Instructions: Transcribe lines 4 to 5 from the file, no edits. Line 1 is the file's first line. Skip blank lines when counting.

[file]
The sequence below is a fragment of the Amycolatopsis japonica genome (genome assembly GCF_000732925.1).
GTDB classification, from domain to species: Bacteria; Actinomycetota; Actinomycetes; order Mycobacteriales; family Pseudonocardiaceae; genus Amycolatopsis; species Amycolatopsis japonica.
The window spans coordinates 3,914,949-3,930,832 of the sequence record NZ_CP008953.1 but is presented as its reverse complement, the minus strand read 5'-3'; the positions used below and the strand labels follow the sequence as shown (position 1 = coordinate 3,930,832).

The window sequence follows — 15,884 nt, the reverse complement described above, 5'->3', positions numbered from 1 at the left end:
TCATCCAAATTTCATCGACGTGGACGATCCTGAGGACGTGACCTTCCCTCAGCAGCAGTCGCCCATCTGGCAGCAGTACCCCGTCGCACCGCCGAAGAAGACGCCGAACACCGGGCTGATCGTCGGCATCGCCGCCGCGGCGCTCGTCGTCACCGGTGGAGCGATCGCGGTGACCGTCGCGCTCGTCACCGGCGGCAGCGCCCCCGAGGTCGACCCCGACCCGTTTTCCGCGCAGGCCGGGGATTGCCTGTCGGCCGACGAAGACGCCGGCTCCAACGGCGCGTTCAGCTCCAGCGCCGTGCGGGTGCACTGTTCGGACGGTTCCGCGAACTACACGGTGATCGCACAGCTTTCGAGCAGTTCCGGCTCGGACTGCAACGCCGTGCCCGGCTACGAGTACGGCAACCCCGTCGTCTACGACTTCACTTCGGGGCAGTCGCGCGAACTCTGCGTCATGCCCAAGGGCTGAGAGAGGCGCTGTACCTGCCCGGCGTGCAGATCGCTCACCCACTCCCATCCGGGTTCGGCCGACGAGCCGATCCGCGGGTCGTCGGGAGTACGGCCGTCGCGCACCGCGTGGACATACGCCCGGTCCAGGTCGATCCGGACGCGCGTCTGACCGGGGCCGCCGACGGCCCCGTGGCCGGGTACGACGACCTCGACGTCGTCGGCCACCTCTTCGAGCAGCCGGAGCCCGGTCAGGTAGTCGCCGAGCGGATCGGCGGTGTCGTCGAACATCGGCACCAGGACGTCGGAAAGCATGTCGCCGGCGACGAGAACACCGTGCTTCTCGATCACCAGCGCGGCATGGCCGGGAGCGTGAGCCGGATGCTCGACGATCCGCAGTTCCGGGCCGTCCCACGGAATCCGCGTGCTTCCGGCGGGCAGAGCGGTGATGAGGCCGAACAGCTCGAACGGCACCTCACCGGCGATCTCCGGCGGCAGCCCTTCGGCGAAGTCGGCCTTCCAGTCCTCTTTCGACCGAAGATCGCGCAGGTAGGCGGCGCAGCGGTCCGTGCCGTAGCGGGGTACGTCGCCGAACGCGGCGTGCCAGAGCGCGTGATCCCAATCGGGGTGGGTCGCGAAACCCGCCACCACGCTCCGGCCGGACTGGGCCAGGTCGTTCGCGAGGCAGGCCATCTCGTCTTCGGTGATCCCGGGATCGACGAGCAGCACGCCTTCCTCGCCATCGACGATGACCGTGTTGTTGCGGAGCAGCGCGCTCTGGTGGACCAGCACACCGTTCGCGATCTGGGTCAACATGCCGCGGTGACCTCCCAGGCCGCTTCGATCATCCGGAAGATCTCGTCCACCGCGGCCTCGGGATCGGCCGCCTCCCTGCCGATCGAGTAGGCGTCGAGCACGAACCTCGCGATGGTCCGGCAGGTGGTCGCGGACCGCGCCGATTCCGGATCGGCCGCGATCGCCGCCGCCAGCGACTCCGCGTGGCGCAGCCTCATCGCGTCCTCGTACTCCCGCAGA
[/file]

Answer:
The window sequence follows — 15,884 nt, the reverse complement described above, 5'->3', positions numbered from 1 at the left end:
TCATCCAAATTTCATCGACGTGGACGATCCTGAGGACGTGACCTTCCCTCAGCAGCAGTCGCCCATCTGGCAGCAGTACCCCGTCGCACCGCCGAAGAAGACGCCGAACACCGGGCTGATCGTCGGCATCGCCGCCGCGGCGCTCGTCGTCACCGGTGGAGCGATCGCGGTGACCGTCGCGCTCGTCACCGGCGGCAGCGCCCCCGAGGTCGACCCCGACCCGTTTTCCGCGCAGGCCGGGGATTGCCTGTCGGCCGACGAAGACGCCGGCTCCAACGGCGCGTTCAGCTCCAGCGCCGTGCGGGTGCACTGTTCGGACGGTTCCGCGAACTACACGGTGATCGCACAGCTTTCGAGCAGTTCCGGCTCGGACTGCAACGCCGTGCCCGGCTACGAGTACGGCAACCCCGTCGTCTACGACTTCACTTCGGGGCAGTCGCGCGAACTCTGCGTCATGCCCAAGGGCTGAGAGAGGCGCTGTACCTGCCCGGCGTGCAGATCGCTCACCCACTCCCATCCGGGTTCGGCCGACGAGCCGATCCGCGGGTCGTCGGGAGTACGGCCGTCGCGCACCGCGTGGACATACGCCCGGTCCAGGTCGATCCGGACGCGCGTCTGACCGGGGCCGCCGACGGCCCCGTGGCCGGGTACGACGACCTCGACGTCGTCGGCCACCTCTTCGAGCAGCCGGAGCCCGGTCAGGTAGTCGCCGAGCGGATCGGCGGTGTCGTCGAACATCGGCACCAGGACGTCGGAAAGCATGTCGCCGGCGACGAGAACACCGTGCTTCTCGATCACCAGCGCGGCATGGCCGGGAGCGTGAGCCGGATGCTCGACGATCCGCAGTTCCGGGCCGTCCCACGGAATCCGCGTGCTTCCGGCGGGCAGAGCGGTGATGAGGCCGAACAGCTCGAACGGCACCTCACCGGCGATCTCCGGCGGCAGCCCTTCGGCGAAGTCGGCCTTCCAGTCCTCTTTCGACCGAAGATCGCGCAGGTAGGCGGCGCAGCGGTCCGTGCCGTAGCGGGGTACGTCGCCGAACGCGGCGTGCCAGAGCGCGTGATCCCAATCGGGGTGGGTCGCGAAACCCGCCACCACGCTCCGGCCGGACTGGGCCAGGTCGTTCGCGAGGCAGGCCATCTCGTCTTCGGTGATCCCGGGATCGACGAGCAGCACGCCTTCCTCGCCATCGACGATGACCGTGTTGTTGCGGAGCAGCGCGCTCTGGTGGACCAGCACACCGTTCGCGATCTGGGTCAACATGCCGCGGTGACCTCCCAGGCCGCTTCGATCATCCGGAAGATCTCGTCCACCGCGGCCTCGGGATCGGCCGCCTCCCTGCCGATCGAGTAGGCGTCGAGCACGAACCTCGCGATGGTCCGGCAGGTGGTCGCGGACCGCGCCGATTCCGGATCGGCCGCGATCGCCGCCGCCAGCGACTCCGCGTGGCGCAGCCTCATCGCGTCCTCGTACTCCCGCAGA